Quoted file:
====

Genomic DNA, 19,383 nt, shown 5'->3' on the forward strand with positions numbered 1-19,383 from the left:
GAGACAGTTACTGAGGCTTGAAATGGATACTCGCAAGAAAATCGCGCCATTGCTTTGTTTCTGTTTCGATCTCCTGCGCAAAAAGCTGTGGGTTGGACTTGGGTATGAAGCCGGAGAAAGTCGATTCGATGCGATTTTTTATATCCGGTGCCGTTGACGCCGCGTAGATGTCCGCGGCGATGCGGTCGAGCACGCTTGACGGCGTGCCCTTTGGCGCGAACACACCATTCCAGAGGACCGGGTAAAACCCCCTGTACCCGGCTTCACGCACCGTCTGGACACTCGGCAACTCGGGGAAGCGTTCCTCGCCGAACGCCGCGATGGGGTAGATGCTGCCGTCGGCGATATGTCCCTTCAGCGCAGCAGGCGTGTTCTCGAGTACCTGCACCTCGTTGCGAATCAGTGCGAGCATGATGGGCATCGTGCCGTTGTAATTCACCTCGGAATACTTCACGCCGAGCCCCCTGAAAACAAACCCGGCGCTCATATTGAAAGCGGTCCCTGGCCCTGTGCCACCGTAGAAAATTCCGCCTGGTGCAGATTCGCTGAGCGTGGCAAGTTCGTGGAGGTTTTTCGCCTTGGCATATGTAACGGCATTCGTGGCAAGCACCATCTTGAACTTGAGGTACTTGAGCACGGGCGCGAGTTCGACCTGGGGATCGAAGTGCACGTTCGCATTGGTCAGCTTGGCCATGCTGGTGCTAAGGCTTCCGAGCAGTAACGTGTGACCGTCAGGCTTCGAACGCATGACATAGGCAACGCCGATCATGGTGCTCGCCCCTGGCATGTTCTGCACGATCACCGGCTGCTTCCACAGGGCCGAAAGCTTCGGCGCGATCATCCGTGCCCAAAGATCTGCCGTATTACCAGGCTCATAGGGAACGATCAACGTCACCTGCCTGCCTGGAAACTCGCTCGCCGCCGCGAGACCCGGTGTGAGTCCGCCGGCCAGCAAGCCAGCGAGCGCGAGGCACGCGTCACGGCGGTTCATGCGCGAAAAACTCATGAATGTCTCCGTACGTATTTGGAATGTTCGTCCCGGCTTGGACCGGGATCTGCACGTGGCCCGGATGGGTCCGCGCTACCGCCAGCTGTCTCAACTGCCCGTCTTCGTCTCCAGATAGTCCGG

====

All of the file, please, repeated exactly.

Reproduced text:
Genomic DNA, 19,383 nt, shown 5'->3' on the forward strand with positions numbered 1-19,383 from the left:
GAGACAGTTACTGAGGCTTGAAATGGATACTCGCAAGAAAATCGCGCCATTGCTTTGTTTCTGTTTCGATCTCCTGCGCAAAAAGCTGTGGGTTGGACTTGGGTATGAAGCCGGAGAAAGTCGATTCGATGCGATTTTTTATATCCGGTGCCGTTGACGCCGCGTAGATGTCCGCGGCGATGCGGTCGAGCACGCTTGACGGCGTGCCCTTTGGCGCGAACACACCATTCCAGAGGACCGGGTAAAACCCCCTGTACCCGGCTTCACGCACCGTCTGGACACTCGGCAACTCGGGGAAGCGTTCCTCGCCGAACGCCGCGATGGGGTAGATGCTGCCGTCGGCGATATGTCCCTTCAGCGCAGCAGGCGTGTTCTCGAGTACCTGCACCTCGTTGCGAATCAGTGCGAGCATGATGGGCATCGTGCCGTTGTAATTCACCTCGGAATACTTCACGCCGAGCCCCCTGAAAACAAACCCGGCGCTCATATTGAAAGCGGTCCCTGGCCCTGTGCCACCGTAGAAAATTCCGCCTGGTGCAGATTCGCTGAGCGTGGCAAGTTCGTGGAGGTTTTTCGCCTTGGCATATGTAACGGCATTCGTGGCAAGCACCATCTTGAACTTGAGGTACTTGAGCACGGGCGCGAGTTCGACCTGGGGATCGAAGTGCACGTTCGCATTGGTCAGCTTGGCCATGCTGGTGCTAAGGCTTCCGAGCAGTAACGTGTGACCGTCAGGCTTCGAACGCATGACATAGGCAACGCCGATCATGGTGCTCGCCCCTGGCATGTTCTGCACGATCACCGGCTGCTTCCACAGGGCCGAAAGCTTCGGCGCGATCATCCGTGCCCAAAGATCTGCCGTATTACCAGGCTCATAGGGAACGATCAACGTCACCTGCCTGCCTGGAAACTCGCTCGCCGCCGCGAGACCCGGTGTGAGTCCGCCGGCCAGCAAGCCAGCGAGCGCGAGGCACGCGTCACGGCGGTTCATGCGCGAAAAACTCATGAATGTCTCCGTACGTATTTGGAATGTTCGTCCCGGCTTGGACCGGGATCTGCACGTGGCCCGGATGGGTCCGCGCTACCGCCAGCTGTCTCAACTGCCCGTCTTCGTCTCCAGATAGTCCGG